Thursday, June 4, 2015

Physics of the Impossible by Michio Kaku

Physics of the Impossible by Michio Kaku. Doubleday; 2008. 329 pages. Paperback/Softcover. 

Have you ever been watching or reading a science fiction movie or book and wondered if that crazy gadget or idea could actually happen? Do you want an invisibility like Harry Potter? Do you want to fly into the future with Marty McFly? Michio Kaku will discuss whether or not this is a real possibility in the future.

The purpose of this book is basically to go over the biggest ideas of science fiction, such as invisibility, force fields, starships, fourth dimensions, etc., and discuss the plausibility of each one in real, scientific terms. I definitely think you might be surprised at some of the results.

Kaku lays out the book in extremely simple terms. There are three main sections of the book: Class I impossibilities, which are impossibilities today, but do not violate any laws of physics and could eventually become possible; Class II Impossibilities, which are still slightly within our realm of understanding, but would not come into existence for millions of years; lastly, there are Class III impossibilities, which violate known laws of physics - if they ever become possible, things in our world are even less than what we think. Within each category, Kaku touches upon a plethora of ideas created from the works and worlds of science fiction.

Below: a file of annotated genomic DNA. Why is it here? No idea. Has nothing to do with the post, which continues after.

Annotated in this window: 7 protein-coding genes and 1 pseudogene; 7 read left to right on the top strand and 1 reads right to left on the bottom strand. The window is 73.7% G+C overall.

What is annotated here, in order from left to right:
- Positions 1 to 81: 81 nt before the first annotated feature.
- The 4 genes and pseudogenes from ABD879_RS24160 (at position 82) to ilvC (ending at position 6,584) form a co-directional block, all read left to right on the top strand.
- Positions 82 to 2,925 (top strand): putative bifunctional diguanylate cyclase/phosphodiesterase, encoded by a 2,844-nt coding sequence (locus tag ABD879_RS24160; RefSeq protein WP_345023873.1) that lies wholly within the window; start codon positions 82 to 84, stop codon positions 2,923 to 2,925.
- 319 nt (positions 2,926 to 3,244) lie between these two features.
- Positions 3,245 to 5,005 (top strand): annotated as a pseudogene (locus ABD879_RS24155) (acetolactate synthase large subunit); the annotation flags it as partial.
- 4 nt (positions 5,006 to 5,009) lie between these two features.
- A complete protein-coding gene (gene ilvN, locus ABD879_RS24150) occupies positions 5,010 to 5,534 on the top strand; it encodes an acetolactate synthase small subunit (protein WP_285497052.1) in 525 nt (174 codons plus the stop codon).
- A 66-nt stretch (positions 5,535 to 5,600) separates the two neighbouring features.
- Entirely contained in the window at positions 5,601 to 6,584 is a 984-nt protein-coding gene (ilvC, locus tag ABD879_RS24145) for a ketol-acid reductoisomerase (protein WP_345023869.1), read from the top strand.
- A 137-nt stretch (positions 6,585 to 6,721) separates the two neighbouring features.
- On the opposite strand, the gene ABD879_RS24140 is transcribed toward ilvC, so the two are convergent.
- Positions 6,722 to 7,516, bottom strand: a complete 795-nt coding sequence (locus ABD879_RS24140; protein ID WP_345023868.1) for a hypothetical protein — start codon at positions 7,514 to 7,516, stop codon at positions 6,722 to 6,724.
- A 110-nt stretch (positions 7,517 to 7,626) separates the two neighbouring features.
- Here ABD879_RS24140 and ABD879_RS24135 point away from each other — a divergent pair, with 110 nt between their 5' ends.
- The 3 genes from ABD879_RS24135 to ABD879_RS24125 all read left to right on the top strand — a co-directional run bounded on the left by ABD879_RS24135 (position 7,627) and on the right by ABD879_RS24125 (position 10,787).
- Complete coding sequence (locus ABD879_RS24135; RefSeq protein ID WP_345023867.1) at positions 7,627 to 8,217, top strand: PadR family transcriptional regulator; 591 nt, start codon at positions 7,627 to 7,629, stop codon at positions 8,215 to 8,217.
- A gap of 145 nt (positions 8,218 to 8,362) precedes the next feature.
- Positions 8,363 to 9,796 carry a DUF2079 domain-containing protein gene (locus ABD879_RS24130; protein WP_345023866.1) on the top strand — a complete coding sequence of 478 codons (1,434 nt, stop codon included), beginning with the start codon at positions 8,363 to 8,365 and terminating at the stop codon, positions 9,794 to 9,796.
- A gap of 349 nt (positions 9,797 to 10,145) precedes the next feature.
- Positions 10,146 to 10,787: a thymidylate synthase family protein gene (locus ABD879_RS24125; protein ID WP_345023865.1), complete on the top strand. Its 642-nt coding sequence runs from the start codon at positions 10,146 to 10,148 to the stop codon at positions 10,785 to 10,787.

As far as readability goes, this book is wonderful at explaining things in terms that scientists and non-scientists alike can understand. I'm definitely not scientifically inclined (though not for lack of trying...), but I was able to understand just about everything. (Science fascinates me, but I'm just not very good at understanding and processing science -  though I really wish I could.)

What I really loved about this book was Kaku's writing itself. He writes about things that would normally probably bore me to tears, but because of his personality and incredibly smooth writing technique I was able to fully understand and enjoy all parts of this book. Kaku also retains a good sense of objectivity; he incorporates his own personality and style, but does this in a manner so that he doesn't interject his own opinions on the plausibility or rationality of any specific idea. He keeps his mind wide open to any and all possibilities.

Overall, I would definitely recommend this to anyone who enjoys science fiction, science in general, technology and advanced technology, or even if you're just curious about whether or not you could have a cloak like Harry Potter! Physics of the Impossible has received four stars from me because it was immensely fascinating and enjoyable, but not quite up to five stars.

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